In the new design of the McDonald’s there is a party room enclosed with glass walls located in the play area. A birthday party was taking place while we were there.
So, while the toddlers were climbing and playing in the McDonald’s playground area adjacent to the party room, I was sitting there watching as families were arriving for the birthday celebration.
While I watched, several young mommies and daddies came in with their children and placed birthday presents on the gift table. Soon the table was loaded with presents and there were several young couples talking and laughing with one another while their children played in the adjacent playground area.
Although my toddlers were oblivious to the birthday party, I was completely occupied with observing it!
No, I wasn’t jealous because there was a birthday party and my children weren’t invited. We didn’t even know the child having the birthday and the children at the party were older than the toddlers.
I wasn’t envious of the gifts the birthday child was receiving. My toddlers have plenty of toys to play with and nice clothes to wear, and probably more than many kids have.
I wasn’t jealous of the youth of the parents. Yes, I know that I’m a grandpa and that certainly plays into my concerns about the long-term well-being of the toddlers, but I’ve had a good life and still have a lot of life to live and give to the toddlers.
I wasn’t sad because they were married couples having a good time while my wife is gone and I’m alone. Sure, I miss my wife and every once in a while the sadness of her loss returns for a visit. But anyone who has lost a spouse or loved one knows that grief lingers in some dark corner of your heart waiting for some unexpected opportunity to reveal itself.
But none of those were the feelings that I was feeling sitting there in McDonald’s watching that birthday party on that day.
I was jealous that those children had families where mommies and daddies were raising them and mine didn’t! I was saddened that the toddlers may never know what it is like to to have a family where there is a mom and dad raising them.
Sure, the toddlers may not realize that there is something that is missing from their life and it’s my job to make the life they have with me seem “normal.” But no matter how hard I try, or any other single parent for that matter, I cannot provide the children with all the psychological, emotional, intellectual, and spiritual support that would come with having both a mom and dad that loves them raising them.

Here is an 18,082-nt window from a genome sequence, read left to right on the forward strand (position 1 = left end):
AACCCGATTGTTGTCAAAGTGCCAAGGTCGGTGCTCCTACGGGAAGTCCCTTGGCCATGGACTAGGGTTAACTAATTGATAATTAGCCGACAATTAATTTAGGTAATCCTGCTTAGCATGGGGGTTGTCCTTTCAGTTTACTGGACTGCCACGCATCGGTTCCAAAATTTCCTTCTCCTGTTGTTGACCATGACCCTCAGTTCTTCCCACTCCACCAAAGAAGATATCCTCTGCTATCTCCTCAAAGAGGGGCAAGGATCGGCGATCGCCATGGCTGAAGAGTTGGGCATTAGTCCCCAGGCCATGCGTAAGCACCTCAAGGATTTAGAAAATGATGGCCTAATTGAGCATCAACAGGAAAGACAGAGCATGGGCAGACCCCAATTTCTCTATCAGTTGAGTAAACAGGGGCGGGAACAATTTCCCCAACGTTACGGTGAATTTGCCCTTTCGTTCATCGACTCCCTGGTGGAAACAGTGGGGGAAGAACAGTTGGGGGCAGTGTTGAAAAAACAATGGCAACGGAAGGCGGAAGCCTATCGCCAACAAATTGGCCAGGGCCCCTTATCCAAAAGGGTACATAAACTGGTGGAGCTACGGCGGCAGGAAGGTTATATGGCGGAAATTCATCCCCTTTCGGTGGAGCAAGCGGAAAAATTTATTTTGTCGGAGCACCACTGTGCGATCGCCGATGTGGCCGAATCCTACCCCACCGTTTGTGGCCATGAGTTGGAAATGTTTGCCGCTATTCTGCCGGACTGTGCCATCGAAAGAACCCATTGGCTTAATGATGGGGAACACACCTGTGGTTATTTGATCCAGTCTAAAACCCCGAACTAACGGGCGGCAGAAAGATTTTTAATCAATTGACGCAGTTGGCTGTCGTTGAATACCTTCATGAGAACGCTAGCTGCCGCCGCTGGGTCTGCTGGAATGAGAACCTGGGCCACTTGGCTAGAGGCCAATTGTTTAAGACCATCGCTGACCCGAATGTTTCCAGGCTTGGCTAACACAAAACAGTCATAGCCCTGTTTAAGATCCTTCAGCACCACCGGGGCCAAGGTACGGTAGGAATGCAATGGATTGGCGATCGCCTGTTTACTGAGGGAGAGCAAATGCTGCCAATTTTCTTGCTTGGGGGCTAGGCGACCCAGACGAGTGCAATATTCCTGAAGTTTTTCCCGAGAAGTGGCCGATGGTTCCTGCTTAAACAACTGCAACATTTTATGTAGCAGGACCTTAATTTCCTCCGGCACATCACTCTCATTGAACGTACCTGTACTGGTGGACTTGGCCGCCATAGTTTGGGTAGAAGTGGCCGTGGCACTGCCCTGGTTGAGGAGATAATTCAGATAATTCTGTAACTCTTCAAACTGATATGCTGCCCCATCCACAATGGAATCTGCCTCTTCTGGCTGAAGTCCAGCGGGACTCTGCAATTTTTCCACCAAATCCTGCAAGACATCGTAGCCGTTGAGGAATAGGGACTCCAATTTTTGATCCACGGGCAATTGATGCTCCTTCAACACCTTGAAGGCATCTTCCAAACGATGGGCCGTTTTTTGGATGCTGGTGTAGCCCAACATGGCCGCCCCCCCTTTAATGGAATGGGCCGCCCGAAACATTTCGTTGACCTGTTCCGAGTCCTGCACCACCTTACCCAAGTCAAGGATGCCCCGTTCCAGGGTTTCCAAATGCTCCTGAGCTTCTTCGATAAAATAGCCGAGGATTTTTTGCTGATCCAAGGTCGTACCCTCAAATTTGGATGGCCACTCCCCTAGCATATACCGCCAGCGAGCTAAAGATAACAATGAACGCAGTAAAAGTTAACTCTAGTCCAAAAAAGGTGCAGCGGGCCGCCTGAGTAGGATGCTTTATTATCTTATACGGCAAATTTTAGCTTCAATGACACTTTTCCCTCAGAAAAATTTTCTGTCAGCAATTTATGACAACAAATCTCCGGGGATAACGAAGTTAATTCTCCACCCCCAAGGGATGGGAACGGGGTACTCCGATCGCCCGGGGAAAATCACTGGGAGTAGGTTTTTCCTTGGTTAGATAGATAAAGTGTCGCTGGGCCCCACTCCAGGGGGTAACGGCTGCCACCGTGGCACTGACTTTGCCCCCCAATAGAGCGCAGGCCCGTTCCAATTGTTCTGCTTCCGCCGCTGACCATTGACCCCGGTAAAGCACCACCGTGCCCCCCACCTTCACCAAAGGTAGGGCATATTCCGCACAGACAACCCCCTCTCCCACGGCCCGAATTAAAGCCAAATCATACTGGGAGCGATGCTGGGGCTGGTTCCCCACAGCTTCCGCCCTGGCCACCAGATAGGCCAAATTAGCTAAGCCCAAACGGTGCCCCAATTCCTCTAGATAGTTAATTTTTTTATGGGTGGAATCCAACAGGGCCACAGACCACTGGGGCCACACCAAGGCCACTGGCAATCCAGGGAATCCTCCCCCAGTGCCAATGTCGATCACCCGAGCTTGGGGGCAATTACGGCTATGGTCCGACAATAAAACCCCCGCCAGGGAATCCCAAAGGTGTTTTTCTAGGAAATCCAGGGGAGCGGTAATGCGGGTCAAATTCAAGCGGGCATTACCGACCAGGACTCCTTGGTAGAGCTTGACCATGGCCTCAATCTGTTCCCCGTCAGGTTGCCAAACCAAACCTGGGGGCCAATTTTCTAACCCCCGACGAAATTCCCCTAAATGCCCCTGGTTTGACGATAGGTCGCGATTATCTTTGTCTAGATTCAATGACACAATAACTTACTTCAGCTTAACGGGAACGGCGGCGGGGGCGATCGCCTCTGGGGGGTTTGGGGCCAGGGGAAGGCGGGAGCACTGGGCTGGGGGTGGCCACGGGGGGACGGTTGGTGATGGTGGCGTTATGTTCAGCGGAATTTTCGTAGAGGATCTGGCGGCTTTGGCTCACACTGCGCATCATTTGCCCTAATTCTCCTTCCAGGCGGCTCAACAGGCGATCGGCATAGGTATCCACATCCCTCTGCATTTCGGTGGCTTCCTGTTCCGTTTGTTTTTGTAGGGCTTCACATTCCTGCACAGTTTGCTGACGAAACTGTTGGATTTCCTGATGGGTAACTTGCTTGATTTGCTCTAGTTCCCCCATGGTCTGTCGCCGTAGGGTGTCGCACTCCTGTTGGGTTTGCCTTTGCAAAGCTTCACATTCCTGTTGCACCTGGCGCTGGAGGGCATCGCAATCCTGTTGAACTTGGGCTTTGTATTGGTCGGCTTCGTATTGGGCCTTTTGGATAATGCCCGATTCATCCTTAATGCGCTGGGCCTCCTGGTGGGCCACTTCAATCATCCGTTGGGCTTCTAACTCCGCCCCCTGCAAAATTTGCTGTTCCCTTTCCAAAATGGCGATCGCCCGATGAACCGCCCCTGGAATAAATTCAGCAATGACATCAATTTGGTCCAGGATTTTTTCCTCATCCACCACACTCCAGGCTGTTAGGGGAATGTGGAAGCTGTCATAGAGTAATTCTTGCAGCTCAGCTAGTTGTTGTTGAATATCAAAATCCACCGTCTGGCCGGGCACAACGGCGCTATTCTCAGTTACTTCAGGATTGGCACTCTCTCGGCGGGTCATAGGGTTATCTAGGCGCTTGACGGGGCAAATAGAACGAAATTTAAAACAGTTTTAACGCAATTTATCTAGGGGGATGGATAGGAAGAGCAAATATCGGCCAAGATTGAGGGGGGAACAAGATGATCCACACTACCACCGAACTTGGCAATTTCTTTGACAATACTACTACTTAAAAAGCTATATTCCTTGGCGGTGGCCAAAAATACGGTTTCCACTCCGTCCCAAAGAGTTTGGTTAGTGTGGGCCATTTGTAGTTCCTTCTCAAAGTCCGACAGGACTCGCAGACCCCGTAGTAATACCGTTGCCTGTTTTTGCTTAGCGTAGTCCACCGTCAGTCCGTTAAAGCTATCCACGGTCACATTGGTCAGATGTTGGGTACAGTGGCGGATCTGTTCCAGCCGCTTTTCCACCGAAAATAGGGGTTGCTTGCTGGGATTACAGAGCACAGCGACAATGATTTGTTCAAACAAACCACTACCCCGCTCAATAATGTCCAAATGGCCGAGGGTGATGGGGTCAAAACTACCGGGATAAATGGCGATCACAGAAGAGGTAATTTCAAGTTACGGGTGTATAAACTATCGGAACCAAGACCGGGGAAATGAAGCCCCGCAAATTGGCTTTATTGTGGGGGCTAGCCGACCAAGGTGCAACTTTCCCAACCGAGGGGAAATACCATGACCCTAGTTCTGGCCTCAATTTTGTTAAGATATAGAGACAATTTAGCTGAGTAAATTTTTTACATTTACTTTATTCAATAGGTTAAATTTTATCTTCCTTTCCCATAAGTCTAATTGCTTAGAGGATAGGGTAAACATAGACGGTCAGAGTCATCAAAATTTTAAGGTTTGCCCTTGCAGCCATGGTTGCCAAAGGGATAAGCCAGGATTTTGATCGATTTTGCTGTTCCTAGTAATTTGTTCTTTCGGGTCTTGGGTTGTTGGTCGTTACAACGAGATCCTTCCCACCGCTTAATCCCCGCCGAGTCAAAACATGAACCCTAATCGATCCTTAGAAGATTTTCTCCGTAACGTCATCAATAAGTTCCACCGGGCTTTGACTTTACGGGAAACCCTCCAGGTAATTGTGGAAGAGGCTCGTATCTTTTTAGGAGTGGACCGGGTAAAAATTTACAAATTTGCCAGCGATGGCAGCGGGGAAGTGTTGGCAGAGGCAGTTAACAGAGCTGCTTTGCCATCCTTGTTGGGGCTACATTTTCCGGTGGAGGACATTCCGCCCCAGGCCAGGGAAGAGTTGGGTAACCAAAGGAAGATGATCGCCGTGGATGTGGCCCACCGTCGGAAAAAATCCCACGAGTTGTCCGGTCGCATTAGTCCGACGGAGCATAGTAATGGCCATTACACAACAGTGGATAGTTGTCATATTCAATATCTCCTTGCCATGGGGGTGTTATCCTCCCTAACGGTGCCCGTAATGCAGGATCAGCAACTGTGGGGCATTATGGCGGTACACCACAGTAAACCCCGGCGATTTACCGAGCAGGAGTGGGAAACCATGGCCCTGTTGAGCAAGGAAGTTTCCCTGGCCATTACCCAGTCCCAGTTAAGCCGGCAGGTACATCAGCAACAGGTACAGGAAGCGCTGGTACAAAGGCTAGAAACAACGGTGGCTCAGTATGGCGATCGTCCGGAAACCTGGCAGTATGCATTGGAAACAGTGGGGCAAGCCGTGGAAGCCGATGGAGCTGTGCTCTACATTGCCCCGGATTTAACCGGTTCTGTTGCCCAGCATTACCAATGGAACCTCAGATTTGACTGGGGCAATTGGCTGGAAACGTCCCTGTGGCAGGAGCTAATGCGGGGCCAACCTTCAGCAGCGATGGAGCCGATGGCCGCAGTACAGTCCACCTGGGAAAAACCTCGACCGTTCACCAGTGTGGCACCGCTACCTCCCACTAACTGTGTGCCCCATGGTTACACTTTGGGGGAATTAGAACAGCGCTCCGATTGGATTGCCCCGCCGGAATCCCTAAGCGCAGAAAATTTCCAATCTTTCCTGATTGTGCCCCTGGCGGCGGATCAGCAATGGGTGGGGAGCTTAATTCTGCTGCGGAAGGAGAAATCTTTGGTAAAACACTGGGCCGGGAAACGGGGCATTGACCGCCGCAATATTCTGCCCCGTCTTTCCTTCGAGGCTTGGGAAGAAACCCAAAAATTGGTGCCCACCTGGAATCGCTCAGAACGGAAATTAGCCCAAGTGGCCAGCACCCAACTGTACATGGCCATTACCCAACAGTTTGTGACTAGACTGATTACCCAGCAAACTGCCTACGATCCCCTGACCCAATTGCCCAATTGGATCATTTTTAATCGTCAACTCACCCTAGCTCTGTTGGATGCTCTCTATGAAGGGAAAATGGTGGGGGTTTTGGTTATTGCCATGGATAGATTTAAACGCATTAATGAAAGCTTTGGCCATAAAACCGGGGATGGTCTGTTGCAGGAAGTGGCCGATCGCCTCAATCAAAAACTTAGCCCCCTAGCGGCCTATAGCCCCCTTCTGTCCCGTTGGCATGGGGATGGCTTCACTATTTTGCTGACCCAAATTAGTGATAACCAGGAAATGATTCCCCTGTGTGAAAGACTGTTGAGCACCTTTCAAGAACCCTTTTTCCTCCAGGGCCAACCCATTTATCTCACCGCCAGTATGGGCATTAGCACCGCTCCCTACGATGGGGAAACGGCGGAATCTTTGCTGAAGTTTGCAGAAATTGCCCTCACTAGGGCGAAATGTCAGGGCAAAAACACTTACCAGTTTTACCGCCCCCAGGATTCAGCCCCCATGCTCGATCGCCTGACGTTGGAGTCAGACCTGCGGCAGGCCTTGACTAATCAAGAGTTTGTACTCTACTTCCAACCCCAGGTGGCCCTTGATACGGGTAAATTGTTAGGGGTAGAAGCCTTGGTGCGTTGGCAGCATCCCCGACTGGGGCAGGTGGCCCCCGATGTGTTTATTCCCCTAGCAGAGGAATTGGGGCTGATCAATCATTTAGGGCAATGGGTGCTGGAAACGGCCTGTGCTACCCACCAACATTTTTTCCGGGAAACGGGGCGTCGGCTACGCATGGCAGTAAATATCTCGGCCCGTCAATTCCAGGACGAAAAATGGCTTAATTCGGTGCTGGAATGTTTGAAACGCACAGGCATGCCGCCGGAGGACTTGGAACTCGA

While I may provide a good home and family life for the toddlers, however good it is, it’s not as good as with both a mommy and daddy present in the home.
This is as good as it gets! And that’s the burden of being a single parent because the best you can do is not the best there is.
That’s because a single-parent family is only a part, not a whole.
While a single-parent family may be a good one and a person may be an exceptionally good single parent, in my opinion, a good, single-parent family can never be as good (for the children) as a good family with both a mommy and a daddy in the home.
Certainly, I acknowledge that just because there is both a father and mother in the home doesn’t necessarily make them good parents or make their home and family situation a good one for children to thrive.
The point I am trying to make, however, is that a home and a family with a mom and dad who both actively participate in raising their children is the best way; it’s the blessed way. So, if that is your situation, your way of life, then be thankful for it, appreciate it, and continually cultivate it so your children can benefit from all its blessedness.
And, as I have mentioned in a previous post on this subject, I am in no way criticizing or demeaning single-parents. I admire them! I am one–one that is learning and trying to be a good one!
I’m just sayin’…